This jockeying for position among the possible presidential candidates is taking place almost in isolation from what House and Senate candidates are doing and saying for their midterm contests.
The risk is that Republicans could win in November with strong rhetoric opposing the president but without putting together a true governing agenda. This is not a new problem for a party that has employed strongly anti-government messages to win congressional elections. In power, they have faltered when pressed to translate their rhetoric into policies and programs that can win widespread public support.
Conservative intellectuals continue to urge that elected officials push beyond orthodoxy and develop support for more innovative ideas. The party is not yet close to a real consensus alternative to Obamacare.
Rep. Paul Ryan (Wis.) and Sen. Marco Rubio (Fla.) have put forward ideas about alleviating poverty, revamping welfare and stimulating more jobs and less income inequality, but that debate is in the embryonic stages.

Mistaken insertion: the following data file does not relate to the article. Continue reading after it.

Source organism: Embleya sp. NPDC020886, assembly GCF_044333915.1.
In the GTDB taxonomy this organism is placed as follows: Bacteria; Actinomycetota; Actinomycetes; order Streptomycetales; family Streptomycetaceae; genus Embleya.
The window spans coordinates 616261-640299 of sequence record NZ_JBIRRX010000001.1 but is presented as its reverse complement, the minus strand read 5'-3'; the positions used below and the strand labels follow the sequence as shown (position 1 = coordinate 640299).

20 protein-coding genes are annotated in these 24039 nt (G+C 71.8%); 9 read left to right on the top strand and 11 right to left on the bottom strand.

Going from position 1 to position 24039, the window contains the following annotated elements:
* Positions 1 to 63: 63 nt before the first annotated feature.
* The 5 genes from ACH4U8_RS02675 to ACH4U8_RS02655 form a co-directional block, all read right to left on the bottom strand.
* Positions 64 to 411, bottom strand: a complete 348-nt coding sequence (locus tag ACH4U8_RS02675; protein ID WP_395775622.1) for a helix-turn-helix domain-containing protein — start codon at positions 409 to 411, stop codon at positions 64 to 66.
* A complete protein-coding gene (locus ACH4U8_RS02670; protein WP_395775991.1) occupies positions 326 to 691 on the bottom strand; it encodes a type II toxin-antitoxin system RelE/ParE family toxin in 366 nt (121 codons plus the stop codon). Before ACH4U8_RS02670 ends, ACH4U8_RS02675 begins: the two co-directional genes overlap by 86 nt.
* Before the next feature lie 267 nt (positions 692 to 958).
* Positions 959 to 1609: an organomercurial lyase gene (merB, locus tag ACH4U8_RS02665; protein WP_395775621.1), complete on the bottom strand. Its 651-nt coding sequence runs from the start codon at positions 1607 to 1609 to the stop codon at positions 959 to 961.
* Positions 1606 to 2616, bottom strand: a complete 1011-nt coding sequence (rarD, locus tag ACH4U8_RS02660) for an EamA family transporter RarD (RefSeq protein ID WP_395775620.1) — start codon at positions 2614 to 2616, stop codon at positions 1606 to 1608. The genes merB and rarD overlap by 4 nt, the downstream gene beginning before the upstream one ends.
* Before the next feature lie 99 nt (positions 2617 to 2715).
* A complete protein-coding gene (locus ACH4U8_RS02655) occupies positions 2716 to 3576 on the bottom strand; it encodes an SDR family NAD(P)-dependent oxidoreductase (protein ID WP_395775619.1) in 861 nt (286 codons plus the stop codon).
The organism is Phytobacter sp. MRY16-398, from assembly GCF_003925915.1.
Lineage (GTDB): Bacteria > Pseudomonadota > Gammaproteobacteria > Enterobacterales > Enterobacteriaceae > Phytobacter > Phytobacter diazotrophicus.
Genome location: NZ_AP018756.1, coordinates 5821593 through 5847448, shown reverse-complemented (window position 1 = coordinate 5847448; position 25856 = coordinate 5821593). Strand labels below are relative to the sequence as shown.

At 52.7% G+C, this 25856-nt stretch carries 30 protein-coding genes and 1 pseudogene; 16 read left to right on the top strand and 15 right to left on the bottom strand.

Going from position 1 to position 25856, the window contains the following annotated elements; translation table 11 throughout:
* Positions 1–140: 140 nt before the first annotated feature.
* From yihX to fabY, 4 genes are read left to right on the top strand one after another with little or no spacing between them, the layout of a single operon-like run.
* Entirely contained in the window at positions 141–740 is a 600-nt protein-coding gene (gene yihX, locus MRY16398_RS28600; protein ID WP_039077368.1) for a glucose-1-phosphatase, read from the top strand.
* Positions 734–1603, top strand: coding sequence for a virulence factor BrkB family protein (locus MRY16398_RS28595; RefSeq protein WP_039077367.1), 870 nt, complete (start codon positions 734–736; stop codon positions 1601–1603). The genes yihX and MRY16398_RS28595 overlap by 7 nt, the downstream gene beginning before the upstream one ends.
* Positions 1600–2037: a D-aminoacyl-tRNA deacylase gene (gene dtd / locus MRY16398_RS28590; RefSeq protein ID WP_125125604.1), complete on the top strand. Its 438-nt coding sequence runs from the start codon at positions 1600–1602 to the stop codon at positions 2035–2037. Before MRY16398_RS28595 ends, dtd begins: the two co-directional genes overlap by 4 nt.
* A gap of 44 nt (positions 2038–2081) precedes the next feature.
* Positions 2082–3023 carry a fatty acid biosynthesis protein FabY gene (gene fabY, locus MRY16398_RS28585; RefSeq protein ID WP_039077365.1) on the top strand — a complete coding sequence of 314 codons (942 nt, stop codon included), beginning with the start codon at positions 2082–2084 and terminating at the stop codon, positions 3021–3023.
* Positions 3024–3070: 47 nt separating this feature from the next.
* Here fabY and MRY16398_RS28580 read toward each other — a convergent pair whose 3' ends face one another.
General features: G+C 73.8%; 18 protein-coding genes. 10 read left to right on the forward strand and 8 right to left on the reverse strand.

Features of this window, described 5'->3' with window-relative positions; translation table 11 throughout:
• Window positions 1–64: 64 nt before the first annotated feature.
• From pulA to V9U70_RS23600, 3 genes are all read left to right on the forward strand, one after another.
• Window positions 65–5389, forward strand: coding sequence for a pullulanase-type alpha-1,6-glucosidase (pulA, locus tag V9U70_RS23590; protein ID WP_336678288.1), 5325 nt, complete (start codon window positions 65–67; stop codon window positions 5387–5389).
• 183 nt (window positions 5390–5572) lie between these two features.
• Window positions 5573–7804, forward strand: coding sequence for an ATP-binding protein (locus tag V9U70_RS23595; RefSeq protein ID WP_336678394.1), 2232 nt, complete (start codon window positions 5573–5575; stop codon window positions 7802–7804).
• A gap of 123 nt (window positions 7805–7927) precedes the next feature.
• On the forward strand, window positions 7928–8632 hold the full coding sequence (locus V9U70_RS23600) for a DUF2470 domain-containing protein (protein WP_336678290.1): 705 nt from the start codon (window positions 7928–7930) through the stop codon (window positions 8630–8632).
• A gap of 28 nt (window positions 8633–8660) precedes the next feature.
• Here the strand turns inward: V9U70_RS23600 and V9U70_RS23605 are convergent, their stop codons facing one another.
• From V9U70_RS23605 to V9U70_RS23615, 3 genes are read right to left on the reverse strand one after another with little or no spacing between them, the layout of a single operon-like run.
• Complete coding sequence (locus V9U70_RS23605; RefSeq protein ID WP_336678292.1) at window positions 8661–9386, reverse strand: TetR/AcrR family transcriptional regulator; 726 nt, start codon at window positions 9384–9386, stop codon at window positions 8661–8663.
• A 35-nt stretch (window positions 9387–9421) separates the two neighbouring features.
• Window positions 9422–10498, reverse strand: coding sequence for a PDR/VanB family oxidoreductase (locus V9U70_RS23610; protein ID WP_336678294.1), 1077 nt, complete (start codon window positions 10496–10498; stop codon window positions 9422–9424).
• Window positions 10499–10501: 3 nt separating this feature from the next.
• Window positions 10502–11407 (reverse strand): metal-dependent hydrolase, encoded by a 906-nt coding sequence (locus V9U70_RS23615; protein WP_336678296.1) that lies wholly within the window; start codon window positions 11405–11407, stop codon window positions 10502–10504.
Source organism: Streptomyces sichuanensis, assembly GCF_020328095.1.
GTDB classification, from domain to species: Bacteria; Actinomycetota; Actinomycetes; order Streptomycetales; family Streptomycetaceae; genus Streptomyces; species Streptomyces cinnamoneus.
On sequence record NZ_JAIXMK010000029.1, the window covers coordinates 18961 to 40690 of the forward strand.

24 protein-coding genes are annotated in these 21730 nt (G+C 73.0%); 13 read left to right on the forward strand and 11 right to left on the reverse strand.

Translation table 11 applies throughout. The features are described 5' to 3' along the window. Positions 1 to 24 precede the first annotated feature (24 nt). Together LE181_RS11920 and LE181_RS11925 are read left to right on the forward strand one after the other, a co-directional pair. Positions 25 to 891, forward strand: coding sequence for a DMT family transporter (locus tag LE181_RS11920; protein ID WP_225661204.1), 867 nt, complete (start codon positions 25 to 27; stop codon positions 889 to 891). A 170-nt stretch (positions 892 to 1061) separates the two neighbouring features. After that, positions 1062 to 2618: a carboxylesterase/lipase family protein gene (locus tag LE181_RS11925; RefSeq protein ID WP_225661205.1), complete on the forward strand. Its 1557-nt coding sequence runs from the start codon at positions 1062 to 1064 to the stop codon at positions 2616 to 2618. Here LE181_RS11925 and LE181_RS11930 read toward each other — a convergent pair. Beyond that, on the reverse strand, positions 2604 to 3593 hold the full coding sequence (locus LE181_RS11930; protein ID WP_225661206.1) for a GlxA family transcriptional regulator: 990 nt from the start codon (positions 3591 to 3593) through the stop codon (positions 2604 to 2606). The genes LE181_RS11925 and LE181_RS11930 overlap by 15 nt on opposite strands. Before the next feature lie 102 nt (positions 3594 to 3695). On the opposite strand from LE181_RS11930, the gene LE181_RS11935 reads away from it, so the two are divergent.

Those are just two examples.
What mandate will Republicans seek for 2015 if they control Congress? And how much will the party’s 2016 presidential candidates feel tied, or constrained, by what congressional Republicans do and say?
The party’s success in 2010, fueled by the rise of the tea party, forced Mitt Romney and the other presidential candidates to bend farther to the right, leaving them vulnerable in the general election.
It’s not unheard of for presidential candidates to triangulate between the opposition party and their own congressional wing. To do so requires either someone with a substantial base of support at the beginning of the nomination process, and therefore the confidence to take on his or her party, or someone with longer odds who’s willing to take the risk of saying some fresh and possibly unpopular things and accepting what comes from the voters, as Rand Paul is doing.
At this point, it’s premature for Republicans to count their victories or declare the Democrats the losers. Winning is always better than losing. But victory can come with a price, unless a party’s leaders are wise enough to learn the right lessons.
For previous columns by